At the end of Sheldon’s “Fun with Flags” episode, he gets a bit emotional. The blog entry ends and Amy tells Sheldon how beautiful his sign off was, only to have Sheldon question whether she pressed record, which we know she did because every time the viewpoint was from the camera we could clearly see the record light and the battery charge.
Professor Abbott’s office is empty and the boys make a pact to open the 50 year old champagne when one of them manages to make a discovery, although since he has been in space, Howard figures he’s already made a major impact on things, even if others might not make a big breakthrough.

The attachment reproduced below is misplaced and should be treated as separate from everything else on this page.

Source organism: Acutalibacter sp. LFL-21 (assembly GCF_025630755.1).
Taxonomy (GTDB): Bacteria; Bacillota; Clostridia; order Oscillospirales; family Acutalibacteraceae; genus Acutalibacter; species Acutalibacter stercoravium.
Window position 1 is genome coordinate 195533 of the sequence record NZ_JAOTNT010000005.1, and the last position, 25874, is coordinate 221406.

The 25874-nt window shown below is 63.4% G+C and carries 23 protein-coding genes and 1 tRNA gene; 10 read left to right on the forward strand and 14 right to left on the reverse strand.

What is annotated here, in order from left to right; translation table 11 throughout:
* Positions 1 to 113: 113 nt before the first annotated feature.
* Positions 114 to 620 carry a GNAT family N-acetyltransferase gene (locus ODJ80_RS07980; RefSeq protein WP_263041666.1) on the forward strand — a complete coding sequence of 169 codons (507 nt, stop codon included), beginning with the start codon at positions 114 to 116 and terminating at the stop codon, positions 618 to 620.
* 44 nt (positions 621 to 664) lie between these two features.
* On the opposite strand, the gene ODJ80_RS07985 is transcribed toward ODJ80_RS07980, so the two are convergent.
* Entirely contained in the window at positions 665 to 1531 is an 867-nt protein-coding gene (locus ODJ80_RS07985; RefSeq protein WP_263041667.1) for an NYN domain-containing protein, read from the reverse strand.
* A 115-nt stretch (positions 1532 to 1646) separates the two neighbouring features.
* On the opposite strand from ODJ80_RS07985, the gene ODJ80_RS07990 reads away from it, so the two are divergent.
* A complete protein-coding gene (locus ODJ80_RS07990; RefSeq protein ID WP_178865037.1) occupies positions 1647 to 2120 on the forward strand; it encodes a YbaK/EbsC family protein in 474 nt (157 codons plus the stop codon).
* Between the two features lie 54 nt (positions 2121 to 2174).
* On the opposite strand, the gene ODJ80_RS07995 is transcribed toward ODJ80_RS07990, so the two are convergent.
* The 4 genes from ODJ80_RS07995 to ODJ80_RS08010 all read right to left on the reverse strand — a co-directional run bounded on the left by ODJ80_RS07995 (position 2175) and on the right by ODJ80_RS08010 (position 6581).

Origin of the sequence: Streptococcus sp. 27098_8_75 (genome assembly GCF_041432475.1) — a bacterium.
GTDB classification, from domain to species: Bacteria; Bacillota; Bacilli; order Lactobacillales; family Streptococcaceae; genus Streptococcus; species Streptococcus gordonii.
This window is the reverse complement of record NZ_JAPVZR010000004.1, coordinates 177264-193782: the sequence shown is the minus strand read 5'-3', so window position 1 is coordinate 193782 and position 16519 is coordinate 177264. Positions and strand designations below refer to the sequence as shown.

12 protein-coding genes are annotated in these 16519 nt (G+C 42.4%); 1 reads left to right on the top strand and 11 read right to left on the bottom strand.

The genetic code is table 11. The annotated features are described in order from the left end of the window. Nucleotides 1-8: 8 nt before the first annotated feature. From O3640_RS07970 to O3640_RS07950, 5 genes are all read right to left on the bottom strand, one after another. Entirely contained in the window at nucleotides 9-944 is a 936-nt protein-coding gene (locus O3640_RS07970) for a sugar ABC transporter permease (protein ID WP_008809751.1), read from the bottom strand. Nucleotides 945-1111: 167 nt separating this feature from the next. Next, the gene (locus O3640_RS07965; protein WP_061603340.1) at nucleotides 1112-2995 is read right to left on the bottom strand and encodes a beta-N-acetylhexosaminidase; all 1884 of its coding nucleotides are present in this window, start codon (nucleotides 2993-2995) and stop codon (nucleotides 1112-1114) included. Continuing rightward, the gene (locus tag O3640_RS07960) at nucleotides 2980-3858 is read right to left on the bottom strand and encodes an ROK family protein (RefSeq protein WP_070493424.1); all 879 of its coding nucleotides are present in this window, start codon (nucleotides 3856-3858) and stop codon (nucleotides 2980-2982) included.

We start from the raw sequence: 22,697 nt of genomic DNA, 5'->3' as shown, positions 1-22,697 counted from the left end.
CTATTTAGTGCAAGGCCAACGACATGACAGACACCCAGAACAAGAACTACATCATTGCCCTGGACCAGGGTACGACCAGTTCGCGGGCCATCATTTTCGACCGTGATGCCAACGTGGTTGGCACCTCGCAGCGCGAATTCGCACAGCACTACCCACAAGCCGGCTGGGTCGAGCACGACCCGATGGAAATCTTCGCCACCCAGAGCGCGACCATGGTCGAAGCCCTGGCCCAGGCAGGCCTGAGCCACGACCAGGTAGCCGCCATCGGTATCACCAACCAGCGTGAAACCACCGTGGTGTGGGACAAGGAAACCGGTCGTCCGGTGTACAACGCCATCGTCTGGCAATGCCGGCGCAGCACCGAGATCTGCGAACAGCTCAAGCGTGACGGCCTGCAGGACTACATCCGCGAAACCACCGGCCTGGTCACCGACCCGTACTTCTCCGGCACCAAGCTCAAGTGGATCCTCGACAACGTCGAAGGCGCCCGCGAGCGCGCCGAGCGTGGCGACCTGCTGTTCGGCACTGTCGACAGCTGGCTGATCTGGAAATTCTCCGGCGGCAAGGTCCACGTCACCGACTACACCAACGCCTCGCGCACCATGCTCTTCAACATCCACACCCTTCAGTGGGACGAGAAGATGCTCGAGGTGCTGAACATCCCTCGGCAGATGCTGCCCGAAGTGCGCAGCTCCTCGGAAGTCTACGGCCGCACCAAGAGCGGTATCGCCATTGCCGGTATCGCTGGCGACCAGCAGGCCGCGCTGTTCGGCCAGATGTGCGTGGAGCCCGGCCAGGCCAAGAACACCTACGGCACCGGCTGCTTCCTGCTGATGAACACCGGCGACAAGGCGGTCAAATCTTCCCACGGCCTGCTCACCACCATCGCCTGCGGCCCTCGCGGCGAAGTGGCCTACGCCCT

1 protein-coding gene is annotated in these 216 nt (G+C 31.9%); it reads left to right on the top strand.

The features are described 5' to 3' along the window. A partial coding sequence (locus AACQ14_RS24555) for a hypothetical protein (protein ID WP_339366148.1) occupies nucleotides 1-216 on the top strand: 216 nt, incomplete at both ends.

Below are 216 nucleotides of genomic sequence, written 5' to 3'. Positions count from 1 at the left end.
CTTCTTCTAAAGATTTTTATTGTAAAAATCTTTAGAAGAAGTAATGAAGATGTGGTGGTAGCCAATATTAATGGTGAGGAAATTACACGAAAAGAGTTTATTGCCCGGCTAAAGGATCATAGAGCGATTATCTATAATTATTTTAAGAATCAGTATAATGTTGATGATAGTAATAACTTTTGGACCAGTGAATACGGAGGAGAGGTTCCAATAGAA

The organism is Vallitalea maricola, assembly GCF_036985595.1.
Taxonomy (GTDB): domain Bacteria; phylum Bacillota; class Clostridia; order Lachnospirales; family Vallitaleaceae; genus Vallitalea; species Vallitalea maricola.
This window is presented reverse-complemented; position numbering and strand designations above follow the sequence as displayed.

Bernadette, meanwhile learns from Dan that people are so scared of her, that they’ve been paying for her coffee, even though the company stopped giving out free coffee five months earlier, the money coming from a swear jar people put money into whenever Bernadette curses. In addition, Dan reveals that Bernadette’s private bathroom is really the general women’s room on her floor, but all the other women go to another floor to give her privacy. Bernadette realizes she’s a monster at work, although Dan tries to soften the blow by comparing her to the “Cute eyeball guy from Monsters, Inc.” Bernadette breaks down in tears (perhaps loved only by her mother and Democrats?) and to calm her down, Dan offers to get her an espresso machine for her office (so people won’t keep buying her coffee). The lesson Bernadette takes is that she needn’t be mean to get what she wants, she can simply be manipulative (a lesson which Howard is sure to appreciate).